Conservation Agriculture Application

Proposals (Procedures, Deadlines and Instructions)


  1. Does the proposal particularly include on-farm research, where farmers or rural communities are lead or equal partners (in identifying research needs, planning/designing, implementing and evaluating various options or possible solutions). The research & development (implementation) process (e.g. experiments) should be designed within the context and goal of the project, e.g. collaboratively-managed and/or farmer-led experiments. Other appropriate (alternative) approaches and methodologies gleaned from the natural, economic and/or social sciences must be described and should support the on-farm R&D process. The applicant must describe how these methodologies will be applied to maximise project impacts (outputs and outcomes), of which the research and development of context-specific CA systems in the target area(s) is seen as an important outcome.
  2. The proposal should clearly indicate and describe the level of involvement of farmers and/or communities / stakeholders. Active involvement of farmer groups or communities is necessary, as well as the use of mechanisms, such as ‘innovation platforms’, to interactively engage key stakeholders, including farmers, as key partners. The proposal must clearly explain How and Who the project identify and involve as key stakeholders in promoting CA in the area.
  3. Does the proposal address all CA principles and practices appropriately / correctly with the emphasis on quality and innovative implementation?

CA principles and practices are:

x Continuous minimum mechanical soil disturbance

x Diversified cropping, including the use of crop rotations and associations, as well as cover crops

x Permanent organic soil cover

Other principles and technologies, or so-called Good Agricultural Practices (GAP’s), applied to compliment CA systems are:

x Integration of livestock

x Integrated soil fertility and acidity management

x Integrated pest and disease management (IPM)

x Integrated weed management (IWM)

  1. Has careful and quality thought (rationale) been given to prepare, motivate and structure the proposal and having content of high quality? Has the prescribed proposal format been used?
  2. Is there a clear and realistic chance (through well-founded projections, explanations and/or assumptions in the proposal) that the project will make a meaningful impact, including local adaptation and adoption of CA? Is the plan/ approach/ process/ philosophy / theory of action or change being proposed in the project clear and likely to achieve those impacts? In other words, is there a clear and convincing explanation of how the proposed project will achieve the following type of impacts: improve natural resources (the environment), involve, empower and build capacity (especially of farmers), inform decision-making and/or influence awareness, interaction, learning and practice by a wider group of farmers or organizations to benefit from the project, apart from the grant recipient itself.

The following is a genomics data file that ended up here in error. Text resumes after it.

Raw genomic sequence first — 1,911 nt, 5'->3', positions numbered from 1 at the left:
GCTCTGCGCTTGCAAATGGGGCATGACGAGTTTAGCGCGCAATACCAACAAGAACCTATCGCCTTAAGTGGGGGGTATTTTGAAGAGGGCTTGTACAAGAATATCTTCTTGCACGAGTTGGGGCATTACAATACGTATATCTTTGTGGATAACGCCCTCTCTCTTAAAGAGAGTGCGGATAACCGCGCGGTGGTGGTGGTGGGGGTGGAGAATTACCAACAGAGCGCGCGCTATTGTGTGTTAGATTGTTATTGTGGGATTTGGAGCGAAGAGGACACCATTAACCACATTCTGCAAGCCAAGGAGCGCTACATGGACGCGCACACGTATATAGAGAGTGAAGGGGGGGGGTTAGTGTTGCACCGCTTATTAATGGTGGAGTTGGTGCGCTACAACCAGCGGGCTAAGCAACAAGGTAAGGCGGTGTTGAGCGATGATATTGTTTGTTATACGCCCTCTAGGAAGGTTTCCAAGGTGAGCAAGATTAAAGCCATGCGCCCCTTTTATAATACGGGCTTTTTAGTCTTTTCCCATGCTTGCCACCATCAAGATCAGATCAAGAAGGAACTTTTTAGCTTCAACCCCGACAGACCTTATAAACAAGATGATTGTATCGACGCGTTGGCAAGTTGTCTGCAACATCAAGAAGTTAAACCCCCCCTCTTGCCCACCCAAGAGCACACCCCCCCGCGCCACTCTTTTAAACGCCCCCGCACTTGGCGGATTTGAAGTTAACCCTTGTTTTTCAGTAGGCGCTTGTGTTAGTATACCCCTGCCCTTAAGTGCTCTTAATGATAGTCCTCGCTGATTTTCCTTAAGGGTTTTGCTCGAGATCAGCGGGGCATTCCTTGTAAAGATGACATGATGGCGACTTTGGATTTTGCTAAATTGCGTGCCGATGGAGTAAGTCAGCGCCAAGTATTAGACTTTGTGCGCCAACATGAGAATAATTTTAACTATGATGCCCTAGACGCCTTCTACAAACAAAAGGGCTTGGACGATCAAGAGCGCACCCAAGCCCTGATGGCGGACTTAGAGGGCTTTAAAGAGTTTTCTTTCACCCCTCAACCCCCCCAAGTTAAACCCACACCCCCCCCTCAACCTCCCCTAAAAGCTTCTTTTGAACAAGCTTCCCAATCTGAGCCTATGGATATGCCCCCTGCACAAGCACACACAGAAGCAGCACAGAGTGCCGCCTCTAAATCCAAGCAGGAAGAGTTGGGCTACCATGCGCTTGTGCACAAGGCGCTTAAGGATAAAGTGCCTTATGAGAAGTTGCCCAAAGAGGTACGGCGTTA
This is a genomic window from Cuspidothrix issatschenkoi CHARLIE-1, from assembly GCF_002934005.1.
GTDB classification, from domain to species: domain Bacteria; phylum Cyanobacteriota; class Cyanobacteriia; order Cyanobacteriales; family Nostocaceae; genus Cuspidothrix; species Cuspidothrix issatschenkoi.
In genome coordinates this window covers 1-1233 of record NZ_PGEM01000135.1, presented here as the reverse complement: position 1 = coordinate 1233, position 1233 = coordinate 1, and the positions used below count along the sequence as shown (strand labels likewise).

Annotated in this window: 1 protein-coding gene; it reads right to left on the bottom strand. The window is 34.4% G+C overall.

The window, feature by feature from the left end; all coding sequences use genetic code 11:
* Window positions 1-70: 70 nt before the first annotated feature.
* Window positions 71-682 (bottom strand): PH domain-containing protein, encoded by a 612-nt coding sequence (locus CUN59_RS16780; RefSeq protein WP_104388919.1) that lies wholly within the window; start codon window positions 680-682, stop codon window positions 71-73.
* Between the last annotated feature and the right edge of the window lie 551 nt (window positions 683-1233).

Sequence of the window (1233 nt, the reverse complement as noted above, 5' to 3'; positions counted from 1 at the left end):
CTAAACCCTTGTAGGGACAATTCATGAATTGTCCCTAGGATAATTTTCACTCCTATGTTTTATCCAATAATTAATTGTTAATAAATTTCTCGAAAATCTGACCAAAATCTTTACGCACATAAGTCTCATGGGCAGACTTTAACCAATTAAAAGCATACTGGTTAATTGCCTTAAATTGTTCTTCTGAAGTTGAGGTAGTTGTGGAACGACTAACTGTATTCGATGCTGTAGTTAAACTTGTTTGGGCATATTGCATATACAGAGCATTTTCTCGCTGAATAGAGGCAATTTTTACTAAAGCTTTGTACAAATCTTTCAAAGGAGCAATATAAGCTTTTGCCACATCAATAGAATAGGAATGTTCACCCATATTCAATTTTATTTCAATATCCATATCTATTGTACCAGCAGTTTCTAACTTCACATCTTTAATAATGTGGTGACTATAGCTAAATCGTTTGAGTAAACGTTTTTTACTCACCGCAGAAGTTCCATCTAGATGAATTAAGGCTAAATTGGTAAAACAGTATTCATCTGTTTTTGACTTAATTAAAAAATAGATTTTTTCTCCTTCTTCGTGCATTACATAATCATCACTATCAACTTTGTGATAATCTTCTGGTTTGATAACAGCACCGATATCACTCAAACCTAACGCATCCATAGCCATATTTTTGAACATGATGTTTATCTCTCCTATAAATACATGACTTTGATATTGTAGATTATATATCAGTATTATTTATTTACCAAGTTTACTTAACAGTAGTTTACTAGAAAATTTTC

3. In the implementation of the project, what co-funding (cash or in-kind) and collaboration is envisaged with other institutions & programmes, with other (farmer) organisations / networks and/or wider?
  4. Applicants are assessed on their (group’s) longevity (permanency), recent activities, funding history and experience in successfully delivering projects of this nature. This is a measure of the capacity, suitability and ability of applicant(s) to manage contractual obligations under this CA programme and deliver results.
  5. Proof of realistic and well thought-through planning and use of resources leading to project implementation. A viable work plan with objectives, activities/tasks, expected results and roles / responsibilities of lead and collaborating partners. A realistic and detailed budget (allocated to specific activities/tasks and results). Evidence that the proponents can mobilize and manage the necessary resources to ensure the success of the project. Sound participatory monitoring and evaluation framework, activities and possible indicators for measuring progress and assisting with management towards proposed outcomes (e.g. changes in natural resources, awareness, attitude and behavior/practice). Collaboratively managed mechanisms and structures, such as innovation platforms, for example, where key stakeholders collectively plan, act, share, reflect, learn and adapt through interaction and social learning (communication and dialogue) are highly recommended as an important tool to manage project implementation, results and experiences.